RICO: Racketeer Influenced and Corrupt Organizations Act For Dummies
RICO, or the Racketeer Influenced and Corrupt Organizations Act, is a federal law that allows private parties to file lawsuits against individuals and organizations based on a “pattern of racketeering activity.” A “pattern” is defined as any two or more predicate acts within a 10-year period. While organized crime is the primary focus of RICO, it has also been used in cases involving fraud prosecutions and the abuse of speech and expression.
The RICO Act was passed by Congress in 1970 and was intended to target high-profile organized crime organizations. Although it was originally passed to combat organized crime, it is now mostly used to target white-collar crimes, political corruption, and fraudulent business practices. Unlike some federal laws, the RICO Act allows any person or entity to sue a criminal organization if they suffer any injury related to their activities. The act’s specific criminal acts can include murder, kidnapping, human smuggling, and tampering with witnesses.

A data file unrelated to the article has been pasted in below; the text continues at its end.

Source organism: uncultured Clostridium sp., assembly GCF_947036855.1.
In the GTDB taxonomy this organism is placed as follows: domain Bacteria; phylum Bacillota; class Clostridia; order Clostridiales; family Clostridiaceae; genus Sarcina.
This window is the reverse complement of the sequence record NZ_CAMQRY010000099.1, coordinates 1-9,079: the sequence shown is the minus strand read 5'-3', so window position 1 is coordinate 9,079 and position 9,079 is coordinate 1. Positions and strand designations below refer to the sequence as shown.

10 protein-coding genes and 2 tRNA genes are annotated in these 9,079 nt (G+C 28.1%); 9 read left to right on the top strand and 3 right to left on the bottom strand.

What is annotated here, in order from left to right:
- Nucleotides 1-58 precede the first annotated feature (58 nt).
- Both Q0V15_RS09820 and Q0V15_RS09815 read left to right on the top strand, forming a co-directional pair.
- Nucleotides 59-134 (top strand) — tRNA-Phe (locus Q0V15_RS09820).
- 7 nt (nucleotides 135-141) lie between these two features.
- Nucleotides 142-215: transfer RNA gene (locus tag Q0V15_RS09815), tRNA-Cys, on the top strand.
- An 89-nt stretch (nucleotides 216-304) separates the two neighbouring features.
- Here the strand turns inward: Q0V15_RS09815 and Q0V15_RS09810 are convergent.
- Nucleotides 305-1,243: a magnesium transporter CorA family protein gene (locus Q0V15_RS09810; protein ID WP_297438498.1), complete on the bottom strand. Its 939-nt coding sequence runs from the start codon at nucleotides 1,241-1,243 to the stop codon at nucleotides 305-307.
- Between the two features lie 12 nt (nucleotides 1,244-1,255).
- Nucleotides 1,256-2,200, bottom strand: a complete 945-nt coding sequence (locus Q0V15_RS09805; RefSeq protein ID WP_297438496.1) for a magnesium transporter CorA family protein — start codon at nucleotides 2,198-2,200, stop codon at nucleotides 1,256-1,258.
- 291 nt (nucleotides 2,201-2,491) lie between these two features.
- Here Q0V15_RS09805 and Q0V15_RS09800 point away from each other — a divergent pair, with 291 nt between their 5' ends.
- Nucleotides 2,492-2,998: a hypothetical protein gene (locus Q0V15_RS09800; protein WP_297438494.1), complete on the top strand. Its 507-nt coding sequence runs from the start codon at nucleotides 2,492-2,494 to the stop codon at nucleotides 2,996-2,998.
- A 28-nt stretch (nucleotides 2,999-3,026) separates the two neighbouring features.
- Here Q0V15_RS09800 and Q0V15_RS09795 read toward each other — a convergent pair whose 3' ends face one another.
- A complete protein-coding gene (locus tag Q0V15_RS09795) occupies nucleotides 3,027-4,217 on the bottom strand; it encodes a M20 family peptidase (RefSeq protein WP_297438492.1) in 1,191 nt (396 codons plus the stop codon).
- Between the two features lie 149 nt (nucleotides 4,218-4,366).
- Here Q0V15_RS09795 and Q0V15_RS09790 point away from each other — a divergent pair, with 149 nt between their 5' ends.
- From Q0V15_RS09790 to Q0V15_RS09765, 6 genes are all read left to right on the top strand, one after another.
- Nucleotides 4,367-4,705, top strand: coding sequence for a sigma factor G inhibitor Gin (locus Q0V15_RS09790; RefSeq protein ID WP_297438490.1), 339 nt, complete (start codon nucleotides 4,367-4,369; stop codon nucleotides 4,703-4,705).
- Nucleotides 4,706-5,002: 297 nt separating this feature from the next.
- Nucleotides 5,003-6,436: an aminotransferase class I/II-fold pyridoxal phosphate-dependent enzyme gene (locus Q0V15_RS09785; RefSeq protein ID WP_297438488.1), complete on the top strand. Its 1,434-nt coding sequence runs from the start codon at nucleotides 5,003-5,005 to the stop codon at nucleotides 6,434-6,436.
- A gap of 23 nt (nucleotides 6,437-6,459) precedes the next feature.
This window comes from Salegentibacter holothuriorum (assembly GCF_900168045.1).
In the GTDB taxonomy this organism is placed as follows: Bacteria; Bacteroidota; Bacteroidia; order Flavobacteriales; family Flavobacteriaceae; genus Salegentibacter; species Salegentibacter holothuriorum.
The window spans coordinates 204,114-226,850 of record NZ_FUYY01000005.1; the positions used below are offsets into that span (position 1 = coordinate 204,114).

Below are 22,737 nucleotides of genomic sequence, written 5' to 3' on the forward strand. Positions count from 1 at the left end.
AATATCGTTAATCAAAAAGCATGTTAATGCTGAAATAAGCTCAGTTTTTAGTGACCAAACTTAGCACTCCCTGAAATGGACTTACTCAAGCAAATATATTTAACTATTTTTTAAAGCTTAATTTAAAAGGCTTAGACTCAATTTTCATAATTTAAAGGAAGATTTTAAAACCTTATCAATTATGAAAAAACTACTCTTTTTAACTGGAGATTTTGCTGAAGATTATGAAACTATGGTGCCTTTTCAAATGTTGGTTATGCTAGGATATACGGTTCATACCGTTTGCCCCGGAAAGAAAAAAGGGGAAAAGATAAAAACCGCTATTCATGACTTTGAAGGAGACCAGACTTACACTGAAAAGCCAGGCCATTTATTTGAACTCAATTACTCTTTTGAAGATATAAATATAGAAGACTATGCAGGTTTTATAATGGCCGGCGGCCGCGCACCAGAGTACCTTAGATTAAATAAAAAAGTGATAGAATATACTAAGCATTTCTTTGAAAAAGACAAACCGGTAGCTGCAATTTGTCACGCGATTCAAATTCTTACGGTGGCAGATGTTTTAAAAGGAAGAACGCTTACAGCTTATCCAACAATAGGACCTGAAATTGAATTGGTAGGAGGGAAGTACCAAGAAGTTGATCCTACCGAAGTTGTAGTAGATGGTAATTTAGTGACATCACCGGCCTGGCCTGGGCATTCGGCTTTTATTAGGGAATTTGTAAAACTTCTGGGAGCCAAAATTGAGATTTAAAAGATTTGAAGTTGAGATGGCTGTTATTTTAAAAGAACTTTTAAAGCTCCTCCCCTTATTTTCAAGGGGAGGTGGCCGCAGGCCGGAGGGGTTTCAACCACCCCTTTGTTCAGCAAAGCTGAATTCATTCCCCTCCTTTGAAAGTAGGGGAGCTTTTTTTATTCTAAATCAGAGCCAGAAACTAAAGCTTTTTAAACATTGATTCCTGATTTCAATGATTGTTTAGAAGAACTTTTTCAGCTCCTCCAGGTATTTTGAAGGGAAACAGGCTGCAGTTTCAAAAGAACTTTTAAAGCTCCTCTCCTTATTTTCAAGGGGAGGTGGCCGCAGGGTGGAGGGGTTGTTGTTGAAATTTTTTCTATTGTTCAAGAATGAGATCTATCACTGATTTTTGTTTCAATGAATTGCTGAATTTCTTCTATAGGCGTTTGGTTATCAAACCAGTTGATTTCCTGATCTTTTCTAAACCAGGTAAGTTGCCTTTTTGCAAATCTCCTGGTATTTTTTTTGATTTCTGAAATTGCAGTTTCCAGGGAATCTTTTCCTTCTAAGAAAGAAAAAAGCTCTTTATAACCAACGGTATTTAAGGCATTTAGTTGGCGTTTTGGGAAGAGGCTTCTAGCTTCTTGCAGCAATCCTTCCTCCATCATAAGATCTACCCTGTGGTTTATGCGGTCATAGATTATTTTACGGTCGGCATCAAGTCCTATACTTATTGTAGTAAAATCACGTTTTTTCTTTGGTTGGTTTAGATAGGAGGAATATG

RICO was enacted to target organized crime organizations, such as gangs and street gangs. It was intended to act as the ultimate hit man in mob prosecutions. However, because different mobsters perpetrated different crimes, it was impractical to shut down a whole gang. RICO’s broad scope made it possible to go after both illegal and legal organizations and has become a common tool for prosecutors.